With Romania’s investment requirements in the energy sector forecasted to reach EUR 15-30 billion by 2030, according to its updated energy strategy, the authorities will need to have all financing options on the table, including public-private partnerships (PPPs).
While the current government claims that investments in clean coal and renewable energy are priorities, there are still no investors willing to put their money into large-scale electricity production units, such as the two new nuclear reactors at Cernavoda, which have a price tag of at least EUR 6.5 billion.
Although some players on the local market claim that the era of risky investments in big electricity production units is gone, the government is courting the Chinese to develop the nuclear sector. So far, negotiations haven’t brought any tangible results, and the minister of energy, Toma Petcu, said in mid-March that talks with the Chinese would continue until the third quarter of this year.
In 2011, the project was also included on the list of investments that would be financed through PPPs alongside the hydro-electric and pumped storage plant in Tarnita, which would cost over EUR 1 billion to build, and other investments in road infrastructure. However, investors have not yet come forward, for which the old PPP legislation was blamed.
With a new PPP law in place, the country could start thinking of rolling out pilot projects to get some energy investors on board, but the authorities’ plans seem to ignore this option. In the new energy strategy, PPPs are mentioned as one of the avenues for funding R&D in the energy sector. Meanwhile, the government thinks that the central heating system could be upgraded using PPPs, but such investments have remained on paper for years.
Unused energy potential
According to the World Bank, PPPs could work for the electricity generation and transmission sector, while the European Commission, the executive arm of the European Union, backs PPPs in the research of energy-efficient buildings.
George Costache, CEO of Siemens Romania, the technology group, told BR that PPPs represent a viable solution for the development of infrastructure across the world.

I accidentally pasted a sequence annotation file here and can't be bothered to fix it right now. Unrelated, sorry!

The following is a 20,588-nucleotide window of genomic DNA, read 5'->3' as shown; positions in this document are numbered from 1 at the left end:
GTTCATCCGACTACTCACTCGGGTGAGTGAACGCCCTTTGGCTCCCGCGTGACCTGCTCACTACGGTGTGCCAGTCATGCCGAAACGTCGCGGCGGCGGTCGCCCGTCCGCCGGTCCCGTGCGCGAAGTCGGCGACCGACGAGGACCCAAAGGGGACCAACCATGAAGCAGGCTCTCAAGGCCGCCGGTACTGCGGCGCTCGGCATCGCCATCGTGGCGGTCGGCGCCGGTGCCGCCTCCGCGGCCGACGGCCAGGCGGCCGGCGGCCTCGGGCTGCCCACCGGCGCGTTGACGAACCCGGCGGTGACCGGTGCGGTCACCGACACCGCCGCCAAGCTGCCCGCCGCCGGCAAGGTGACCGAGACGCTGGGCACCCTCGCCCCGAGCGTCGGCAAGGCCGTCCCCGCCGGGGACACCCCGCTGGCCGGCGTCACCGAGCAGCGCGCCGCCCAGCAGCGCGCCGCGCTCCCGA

“As in any business relation, it is based on mutual trust and on legislation that protects both sides. In Romania, we believe that the potential of PPPs hasn’t yet been exploited. Such partnerships provide a solution for the medium and long term and can support the development of infrastructure,” said Costache.
Anca Albulescu, partner and head of the real estate and construction department at law firm bpv Grigorescu Stefanica, suggested that partnerships with private players could be used in the case of energy projects for which public funding is insufficient.
“The mechanisms of the new law might also be implemented for long-awaited energy projects considered unviable in the absence of a significant public contribution during the construction phase, as well as the operation phase,” Albulescu told BR.
How the Austrians leverage the power of PPPs for cities
The municipality of Vienna could serve as an example of good practice in terms of PPPs, as it has attracted private companies to a research project for the development of smart cities.
Aspern, a district of Vienna, is being expanded through a research project that has a five-year budget of EUR 38.5 million. The public authorities have been able to attract Siemens, which has the biggest stake in the project, at 44.1 percent.
Through this initiative, the Austrians want to develop new tech solutions that could be deployed across cities in the coming years. The construction phase of the project runs through to 2028 and the whole development will cost EUR 5.5 billion.
Locally, Alba Iulia should become the first Romanian city to develop a pilot project for smart city solutions that should be completed in 2018. The municipality has secured European funding and attracted private partners for this initiative, aiming to launch solutions for smart tourism, business, education and management.